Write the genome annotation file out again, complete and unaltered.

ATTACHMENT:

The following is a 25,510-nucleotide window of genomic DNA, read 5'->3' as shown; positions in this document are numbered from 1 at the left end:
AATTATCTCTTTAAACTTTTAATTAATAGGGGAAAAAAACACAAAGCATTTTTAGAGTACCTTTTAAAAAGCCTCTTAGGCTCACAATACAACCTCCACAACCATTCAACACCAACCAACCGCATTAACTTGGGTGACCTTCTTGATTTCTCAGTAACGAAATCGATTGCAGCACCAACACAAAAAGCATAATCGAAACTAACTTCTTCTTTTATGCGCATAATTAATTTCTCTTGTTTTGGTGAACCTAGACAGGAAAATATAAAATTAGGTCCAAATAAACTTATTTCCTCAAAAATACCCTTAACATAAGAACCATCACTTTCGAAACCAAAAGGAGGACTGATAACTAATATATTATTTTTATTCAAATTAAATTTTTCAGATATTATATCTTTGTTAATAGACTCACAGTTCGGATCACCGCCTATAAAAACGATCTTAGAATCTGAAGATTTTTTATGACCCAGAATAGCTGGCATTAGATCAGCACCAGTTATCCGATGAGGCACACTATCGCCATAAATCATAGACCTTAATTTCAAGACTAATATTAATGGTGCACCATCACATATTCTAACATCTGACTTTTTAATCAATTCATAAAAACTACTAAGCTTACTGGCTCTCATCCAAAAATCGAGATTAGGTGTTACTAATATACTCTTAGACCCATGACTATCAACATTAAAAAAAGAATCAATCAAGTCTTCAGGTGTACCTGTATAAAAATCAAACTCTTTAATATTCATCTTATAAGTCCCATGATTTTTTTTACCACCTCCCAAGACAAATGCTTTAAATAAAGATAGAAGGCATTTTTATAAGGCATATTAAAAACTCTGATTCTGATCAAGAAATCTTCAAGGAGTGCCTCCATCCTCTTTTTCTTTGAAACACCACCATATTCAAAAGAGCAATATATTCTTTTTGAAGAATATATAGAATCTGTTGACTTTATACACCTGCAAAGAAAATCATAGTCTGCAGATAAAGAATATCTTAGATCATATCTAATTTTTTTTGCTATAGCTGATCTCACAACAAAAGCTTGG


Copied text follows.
The following is a 25,510-nucleotide window of genomic DNA, read 5'->3' as shown; positions in this document are numbered from 1 at the left end:
AATTATCTCTTTAAACTTTTAATTAATAGGGGAAAAAAACACAAAGCATTTTTAGAGTACCTTTTAAAAAGCCTCTTAGGCTCACAATACAACCTCCACAACCATTCAACACCAACCAACCGCATTAACTTGGGTGACCTTCTTGATTTCTCAGTAACGAAATCGATTGCAGCACCAACACAAAAAGCATAATCGAAACTAACTTCTTCTTTTATGCGCATAATTAATTTCTCTTGTTTTGGTGAACCTAGACAGGAAAATATAAAATTAGGTCCAAATAAACTTATTTCCTCAAAAATACCCTTAACATAAGAACCATCACTTTCGAAACCAAAAGGAGGACTGATAACTAATATATTATTTTTATTCAAATTAAATTTTTCAGATATTATATCTTTGTTAATAGACTCACAGTTCGGATCACCGCCTATAAAAACGATCTTAGAATCTGAAGATTTTTTATGACCCAGAATAGCTGGCATTAGATCAGCACCAGTTATCCGATGAGGCACACTATCGCCATAAATCATAGACCTTAATTTCAAGACTAATATTAATGGTGCACCATCACATATTCTAACATCTGACTTTTTAATCAATTCATAAAAACTACTAAGCTTACTGGCTCTCATCCAAAAATCGAGATTAGGTGTTACTAATATACTCTTAGACCCATGACTATCAACATTAAAAAAAGAATCAATCAAGTCTTCAGGTGTACCTGTATAAAAATCAAACTCTTTAATATTCATCTTATAAGTCCCATGATTTTTTTTACCACCTCCCAAGACAAATGCTTTAAATAAAGATAGAAGGCATTTTTATAAGGCATATTAAAAACTCTGATTCTGATCAAGAAATCTTCAAGGAGTGCCTCCATCCTCTTTTTCTTTGAAACACCACCATATTCAAAAGAGCAATATATTCTTTTTGAAGAATATATAGAATCTGTTGACTTTATACACCTGCAAAGAAAATCATAGTCTGCAGATAAAGAATATCTTAGATCATATCTAATTTTTTTTGCTATAGCTGATCTCACAACAAAAGCTTGG